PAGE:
♣ The Toughest Jobs are often the most Thankless…♣
“There’s so much negative imagery of black fatherhood. I’ve got tons of friends that are doing the right thing by their kids, and doing the right thing as a father — and how come that’s not as newsworthy?”
— Will Smith (No Relation…sadly)
SOUTHFIELD, Mich. — It’s a warm and quiet early summer evening on the northwest side of Detroit. It’s the rare quiet and peaceful neighborhood in the city where people sit on their porches and in their backyards and can relax and just watch the day wind down. On a red bricked porch on the middle house on the block sits a man in his late 40s, his teenaged son, and a dog (a Cocker Spaniel, to be exact). As they sit side-by-side on the porch, each with a can of Faygo Orange in hand, nary a word is said until a rather disheveled looking gentleman, reeking of Jack Daniel’s and shame, walks down the street and asks to cut his grass for some money. The man quickly says “that’s what I’ve got him (points to the teen) for.” As the smelly gentleman heads up the street, the man calmly looks at the Teen and says: “Jason, remember this: Crackheads are like stray cats. You feed them and their ass is never gonna leave you alone.” Words of wisdom from my Dad. Let’s Go.
My dad and I shared many a summer evening on that porch on Artesian & Schoolcraft. We would talk about life, food, TV shows, women, more food, yard work, school, and music. My mom would rarely join us out there. It wasn’t until I was in my 20s that I realized that was her way of letting the men-folk bond (Comet, the aforementioned dog, would normally just sit on the bottom step by my feet and occasionally bark at passing crackies). The story of my dad is a bit of a microcosm of fatherhood. You see my dad is a retired Detroit Police officer. He worked for DPD for over 30 years. If there were ever a more thankless job, it would be that of a Detroit Police Officer. Being a dad, especially a Black one, may be the most thankless gig on the planet. Being in the position my dad was in, could’ve been far more difficult. You see, my father is technically my stepfather. I have never called him that once, and never will. The man has done more for me than anyone aside from my Mother.
I have previously mentioned this, but a quick reset, my biological father (the only time that F word will be associated with him), abruptly left my mother and I in early 1981. I have only seen the man twice since then. Neither occasion was pleasant. My mother remarried in 1983. Since I was too young to have any recollection of the biological, I never once thought about him as my dad. My mother helped this by not badmouthing him, or even making much mention of him in general (Message to the Single Moms: Showing some class can go a LONG way). My mother was always open to my biological having a relationship with me, but he chose to disappear. So I grew up knowing Robert Smith as my father, and I can’t say that was too bad of a deal at all. The man taught me how to fight, how to deal with tough times, how to hook up stereo and video equipment, how to deal with bullies, how a man’s only as good as his word, and how you’re not gonna accomplish anything in life w/out HARD WORK. As much as I love my Mother, those are things that she couldn’t have taught me, and has admitted as much.
The reason I’m writing this blog today, as much as I didn’t even want to waste time on this subject matter, is that I have grown very tired of Fathers and Father’s Day being shit on like a gigantic lawn. The primary offenders: Bitter Single Mothers. At some point in the last 10 years, there seems to be this movement (more like a bowel movement) for single mothers to insist that they be “Recognized” on Father’s Day. You see it all over Facebook, Twitter, and everywhere else:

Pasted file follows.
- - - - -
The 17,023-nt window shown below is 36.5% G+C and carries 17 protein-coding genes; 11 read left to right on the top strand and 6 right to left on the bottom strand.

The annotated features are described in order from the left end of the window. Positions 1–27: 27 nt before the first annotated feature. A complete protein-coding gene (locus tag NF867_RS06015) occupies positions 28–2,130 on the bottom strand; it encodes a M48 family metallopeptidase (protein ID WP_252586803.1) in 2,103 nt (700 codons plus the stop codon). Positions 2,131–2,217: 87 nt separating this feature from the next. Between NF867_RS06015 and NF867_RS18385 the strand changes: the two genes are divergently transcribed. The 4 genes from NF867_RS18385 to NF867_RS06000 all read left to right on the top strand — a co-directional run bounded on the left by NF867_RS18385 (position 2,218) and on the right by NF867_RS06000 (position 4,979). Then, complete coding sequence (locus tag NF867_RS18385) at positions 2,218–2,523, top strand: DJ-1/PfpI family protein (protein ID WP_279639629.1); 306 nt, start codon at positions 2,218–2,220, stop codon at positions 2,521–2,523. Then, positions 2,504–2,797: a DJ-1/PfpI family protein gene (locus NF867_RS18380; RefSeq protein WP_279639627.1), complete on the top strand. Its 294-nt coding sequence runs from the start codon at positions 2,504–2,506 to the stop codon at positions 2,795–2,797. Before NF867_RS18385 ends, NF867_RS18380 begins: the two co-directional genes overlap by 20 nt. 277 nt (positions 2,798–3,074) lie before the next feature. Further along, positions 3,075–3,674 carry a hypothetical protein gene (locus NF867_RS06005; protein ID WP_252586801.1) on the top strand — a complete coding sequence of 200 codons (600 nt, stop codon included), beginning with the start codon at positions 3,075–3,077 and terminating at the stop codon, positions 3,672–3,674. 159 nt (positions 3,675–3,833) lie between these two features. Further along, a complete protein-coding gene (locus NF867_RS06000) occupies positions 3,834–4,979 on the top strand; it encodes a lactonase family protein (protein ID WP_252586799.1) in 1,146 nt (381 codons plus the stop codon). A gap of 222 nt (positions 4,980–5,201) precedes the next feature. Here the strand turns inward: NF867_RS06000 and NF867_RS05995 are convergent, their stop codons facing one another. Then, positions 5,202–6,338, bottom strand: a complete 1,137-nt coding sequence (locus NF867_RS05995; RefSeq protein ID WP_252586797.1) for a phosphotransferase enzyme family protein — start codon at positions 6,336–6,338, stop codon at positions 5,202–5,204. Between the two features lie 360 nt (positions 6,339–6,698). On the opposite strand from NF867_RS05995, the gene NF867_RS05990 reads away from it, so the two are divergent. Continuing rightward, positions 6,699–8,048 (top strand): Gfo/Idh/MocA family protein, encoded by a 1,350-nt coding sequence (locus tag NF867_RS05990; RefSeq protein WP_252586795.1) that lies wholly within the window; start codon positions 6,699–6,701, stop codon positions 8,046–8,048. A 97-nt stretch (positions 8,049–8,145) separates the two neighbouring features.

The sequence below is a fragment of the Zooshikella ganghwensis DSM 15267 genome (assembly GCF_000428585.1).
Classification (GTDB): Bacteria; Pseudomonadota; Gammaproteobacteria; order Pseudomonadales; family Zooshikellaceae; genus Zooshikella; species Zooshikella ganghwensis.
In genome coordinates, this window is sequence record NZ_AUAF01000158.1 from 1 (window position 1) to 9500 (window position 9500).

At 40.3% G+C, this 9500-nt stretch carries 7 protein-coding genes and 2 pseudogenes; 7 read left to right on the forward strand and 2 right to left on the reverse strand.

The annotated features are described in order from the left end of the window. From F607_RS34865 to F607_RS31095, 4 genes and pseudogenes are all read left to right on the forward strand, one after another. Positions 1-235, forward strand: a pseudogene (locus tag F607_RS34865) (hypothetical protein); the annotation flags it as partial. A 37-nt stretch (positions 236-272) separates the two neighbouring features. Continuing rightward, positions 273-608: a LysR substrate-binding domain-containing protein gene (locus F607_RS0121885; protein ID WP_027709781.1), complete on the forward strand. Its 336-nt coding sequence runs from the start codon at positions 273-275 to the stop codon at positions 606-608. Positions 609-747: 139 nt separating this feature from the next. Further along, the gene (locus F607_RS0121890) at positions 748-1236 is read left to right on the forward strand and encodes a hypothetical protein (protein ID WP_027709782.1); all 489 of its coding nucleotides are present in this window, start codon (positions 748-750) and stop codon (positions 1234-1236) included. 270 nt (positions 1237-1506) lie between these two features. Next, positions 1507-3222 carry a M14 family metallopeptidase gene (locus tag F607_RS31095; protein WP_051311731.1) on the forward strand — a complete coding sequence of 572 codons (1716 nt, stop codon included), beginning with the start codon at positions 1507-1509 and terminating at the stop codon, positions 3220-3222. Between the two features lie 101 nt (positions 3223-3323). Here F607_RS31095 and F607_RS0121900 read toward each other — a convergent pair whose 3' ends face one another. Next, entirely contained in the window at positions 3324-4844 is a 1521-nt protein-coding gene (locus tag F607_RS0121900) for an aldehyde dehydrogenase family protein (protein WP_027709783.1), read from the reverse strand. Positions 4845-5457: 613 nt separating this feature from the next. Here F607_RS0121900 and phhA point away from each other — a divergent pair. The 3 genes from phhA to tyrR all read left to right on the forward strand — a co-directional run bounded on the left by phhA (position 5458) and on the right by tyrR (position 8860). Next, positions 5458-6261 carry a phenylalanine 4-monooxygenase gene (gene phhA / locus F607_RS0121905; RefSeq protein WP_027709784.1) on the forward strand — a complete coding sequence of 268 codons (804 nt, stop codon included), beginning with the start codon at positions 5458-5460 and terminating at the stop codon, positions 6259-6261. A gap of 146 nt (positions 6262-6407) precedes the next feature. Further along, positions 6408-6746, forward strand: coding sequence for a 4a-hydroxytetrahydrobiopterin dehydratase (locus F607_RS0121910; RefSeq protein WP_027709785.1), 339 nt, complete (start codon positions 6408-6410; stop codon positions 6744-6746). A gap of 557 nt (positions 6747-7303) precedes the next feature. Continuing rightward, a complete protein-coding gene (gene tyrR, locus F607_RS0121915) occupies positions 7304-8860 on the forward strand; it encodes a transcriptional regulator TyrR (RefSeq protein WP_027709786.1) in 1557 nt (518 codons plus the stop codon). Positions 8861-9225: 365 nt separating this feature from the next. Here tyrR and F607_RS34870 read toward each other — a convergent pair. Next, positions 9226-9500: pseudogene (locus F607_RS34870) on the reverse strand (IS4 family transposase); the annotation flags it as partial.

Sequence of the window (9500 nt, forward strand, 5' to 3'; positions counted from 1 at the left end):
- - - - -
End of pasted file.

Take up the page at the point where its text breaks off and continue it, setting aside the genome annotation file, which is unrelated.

“Happy Father’s Days to all the Real Dads and to the Single Moms doing Both Jobs“
“Happy Father’s Day to all the Single Mothers who have shown that you don’t need to have a Penis to be a father!” (or something to that effect).
I find this equal parts offensive and insulting. First and foremost, You never hear shit like this said on Mother’s Day. EVER. Imagine how many panties would (rightfully) be in a bunch if some jack ass Single Father said:
“Happy Mother’s Day to all the Dads holding it down playing both roles! You don’t need a vagina to be a mom!”
You see how ridiculous that looks. The next man to say some bullshit like that will be the First. Just imagine how that looks to a man who busts his ass everyday for his kids. Imagine the arrogance that shows. I have had an issue for years with Single Moms and their sense of entitlement. As if being a single mother makes you any better, stronger, more resilient, or tougher than my Mother, married for 27 years, or any other woman who is married with kids. As if you’re any better than the single mom who does get support from the father of her child. A few years ago when Fantasia said in one of her songs (the name escapes me) that she “wishes there was a day for single mothers trying to make a way,” I remember screaming in the studio “They already have one. It’s called MOTHER’S DAY! You ain’t special!” And don’t even get me started on the qualifier of “Real Dads” and “Dudes who take care of their business” that you like to throw in there. We don’t throw that qualifier in there on Mother’s Day, and there are scads of shitty moms all over the country. Father’s Day is for FATHERS. It is assumed that we mean the good ones, and even some of the average ones! All Dads apply just like all moms, even the shitty ones, apply in May. But Single Moms, Father’s Day is not your day. Deal with it.